Peterborough’s most imaginative woman (1873)

Happily, Isabella Valancy Crawford’s writing is now readily available in book form, wrote Michael Peterman, professor emeritus at Trent University, in a story about the local Victorian author in The Peterborough Examiner March 11. Broadview Press, with offices on Perry Street in Peterborough, published Winona in 2006 and Collected Stories of Isabella Valancy Crawford came out in December 2009 from Canadian Poetry Press in London, Ont.

English Professor Len Early of York University’s Faculty of Liberal Arts & Professional Studies, who co-edited the aforementioned books with me, is currently working on a much-needed scholarly collection of Crawford’s poetry.

Three new installations open at Artspace Friday

Three new installations are at Artspace with the opening on Friday, March 12, wrote The Peterborough Examiner March 11. The series of projects offer “a dark look into the realities of fear, conflict and mystery” and opens from 7 to 10pm.

Installations include Daryl Vocat‘s The Secret of the Midnight Shadow. Vocat (MFA ’01), born in Regina, is a visual artist living and working in Toronto. He completed his master of fine arts degree at York University’s Faculty of Fine Arts.

Award winner’s daughter and business partner is a York grad

Calgarian Jean Silzer, president of Details Convention & Event Management, will be honoured by her peers with an Industry Builder Award for her service to the profession she chose 22 years ago, wrote the Calgary Herald March 11, in a story about the Meeting & Incentive Travel Hall of Fame Awards.

She bought out her partner 15 years ago…[and] continued to grow her business on her own until she was joined by her daughter Niesa Silzer (BFA Spec. Hons. ’95) four years ago. While Niesa was earning her bachelor of fine arts at York University, she was invited to Livent workshops. After graduation, she was hired as stage manager for Ragtime and Mamma Mia in Toronto and toured across the United States.

Real estate attorney apologizes to victim

A Barrie lawyer convicted of fraud and forgery stood and apologized to his victim and to his family just before he was taken off to jail, wrote the Barrie Examiner and the Toronto Sun March 11 in a story about a case involving an Osgoode grad and current graduate student.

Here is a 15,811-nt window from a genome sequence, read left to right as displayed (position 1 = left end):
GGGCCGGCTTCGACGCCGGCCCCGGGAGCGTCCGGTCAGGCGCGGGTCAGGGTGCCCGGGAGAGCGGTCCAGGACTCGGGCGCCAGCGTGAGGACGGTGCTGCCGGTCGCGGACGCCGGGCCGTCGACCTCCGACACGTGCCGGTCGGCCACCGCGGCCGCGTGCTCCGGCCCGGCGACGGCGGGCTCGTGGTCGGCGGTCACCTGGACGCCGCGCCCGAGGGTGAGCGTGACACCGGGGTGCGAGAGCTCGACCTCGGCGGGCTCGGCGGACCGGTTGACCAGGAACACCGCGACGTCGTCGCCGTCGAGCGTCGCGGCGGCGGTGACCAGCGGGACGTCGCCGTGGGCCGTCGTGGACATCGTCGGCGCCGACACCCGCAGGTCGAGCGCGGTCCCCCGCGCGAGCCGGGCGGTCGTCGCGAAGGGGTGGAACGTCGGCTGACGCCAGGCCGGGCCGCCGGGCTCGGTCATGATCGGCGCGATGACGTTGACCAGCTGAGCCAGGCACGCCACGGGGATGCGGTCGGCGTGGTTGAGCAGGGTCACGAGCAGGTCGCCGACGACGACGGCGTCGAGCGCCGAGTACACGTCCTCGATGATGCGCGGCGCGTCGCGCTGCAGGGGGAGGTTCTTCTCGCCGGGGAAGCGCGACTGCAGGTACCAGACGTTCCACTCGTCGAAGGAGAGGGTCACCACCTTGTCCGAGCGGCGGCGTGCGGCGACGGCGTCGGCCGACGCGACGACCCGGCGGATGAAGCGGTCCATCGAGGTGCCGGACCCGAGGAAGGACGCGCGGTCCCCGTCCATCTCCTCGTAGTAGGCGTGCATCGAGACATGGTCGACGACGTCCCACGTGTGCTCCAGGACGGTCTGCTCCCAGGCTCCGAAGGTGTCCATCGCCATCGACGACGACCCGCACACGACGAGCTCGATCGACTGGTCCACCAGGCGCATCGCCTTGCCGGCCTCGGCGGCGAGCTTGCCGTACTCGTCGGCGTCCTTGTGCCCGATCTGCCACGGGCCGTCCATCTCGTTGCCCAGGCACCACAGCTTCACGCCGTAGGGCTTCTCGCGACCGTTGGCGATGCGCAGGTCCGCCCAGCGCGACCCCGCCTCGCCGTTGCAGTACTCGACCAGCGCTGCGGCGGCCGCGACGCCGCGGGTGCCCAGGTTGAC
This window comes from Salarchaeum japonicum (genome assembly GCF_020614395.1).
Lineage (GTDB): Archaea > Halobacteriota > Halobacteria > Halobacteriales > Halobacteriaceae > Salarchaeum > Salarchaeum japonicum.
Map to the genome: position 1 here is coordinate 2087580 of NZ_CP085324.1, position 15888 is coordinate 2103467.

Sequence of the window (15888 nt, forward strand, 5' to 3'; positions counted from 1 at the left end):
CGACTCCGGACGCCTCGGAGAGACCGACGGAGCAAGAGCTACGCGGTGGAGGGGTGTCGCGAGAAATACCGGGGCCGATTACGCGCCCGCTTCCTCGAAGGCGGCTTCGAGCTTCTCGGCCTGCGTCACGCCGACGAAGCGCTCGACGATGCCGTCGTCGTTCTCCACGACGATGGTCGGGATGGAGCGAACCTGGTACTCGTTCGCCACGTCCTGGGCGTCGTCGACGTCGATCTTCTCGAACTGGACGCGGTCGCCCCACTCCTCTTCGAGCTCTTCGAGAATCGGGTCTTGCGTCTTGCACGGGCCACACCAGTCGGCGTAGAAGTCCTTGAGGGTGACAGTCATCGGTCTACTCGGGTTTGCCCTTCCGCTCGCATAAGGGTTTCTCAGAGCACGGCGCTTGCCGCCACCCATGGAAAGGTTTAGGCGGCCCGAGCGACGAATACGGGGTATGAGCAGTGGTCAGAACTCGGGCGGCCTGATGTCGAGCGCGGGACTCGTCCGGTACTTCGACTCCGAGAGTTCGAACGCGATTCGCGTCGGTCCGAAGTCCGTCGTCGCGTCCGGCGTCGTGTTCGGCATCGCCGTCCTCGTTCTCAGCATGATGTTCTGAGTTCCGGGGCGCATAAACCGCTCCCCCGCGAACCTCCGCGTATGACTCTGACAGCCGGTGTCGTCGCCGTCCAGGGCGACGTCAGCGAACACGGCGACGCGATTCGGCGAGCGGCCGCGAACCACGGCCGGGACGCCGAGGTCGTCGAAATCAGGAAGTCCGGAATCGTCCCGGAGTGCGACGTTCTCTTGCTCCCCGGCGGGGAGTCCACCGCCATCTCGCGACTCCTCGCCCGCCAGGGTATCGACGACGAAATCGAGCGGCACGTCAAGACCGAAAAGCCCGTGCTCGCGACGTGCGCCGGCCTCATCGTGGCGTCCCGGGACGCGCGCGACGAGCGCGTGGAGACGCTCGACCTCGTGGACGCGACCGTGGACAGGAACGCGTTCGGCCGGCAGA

Myles McLellan (LLB ’78), 55, a real estate lawyer who has since been disbarred, was sentenced to 22 months in jail. After two-for-one credit for almost four months he served in pre-trial custody, and after a one-month credit because he was on bail that limited his freedom, his end total sentence was 14 months in jail. However, he can apply for early release on parole to continue his studies in law.

McLellan will be back in a Toronto court May 31 for a preliminary hearing in connection with further frauds that he allegedly committed against a Barrie land developer.

On air

  • York Professor Emeritus Graham Orpwood of the Faculty of Education discussed a new study of college students’ math skills on CBC Radio’s “Here & Now” program March 10. 680News also reported on the study March 10.
  • Robert Latham, director of York’s Centre for International & Security Studies, and Qasim Farah, a York graduate student, spoke about the possible recruiting of young Canadian Somalis by Al Shahab, an organization that has been added to the government’s list of terrorist organizations, on CBC Radio’s “The Current” March 10.
  • Janine Marchessault, a professor in the Film Department of York’s Faculty of Fine Arts, spoke about plagiarism and artistic appropriation, on CBC Radio’s “Ideas” program March 10.
  • Alan Middleton, marketing professor in the Schulich School of Business at York University, spoke about the coffee war between McDonald’s and Tim Hortons, on BNN-TV March 10.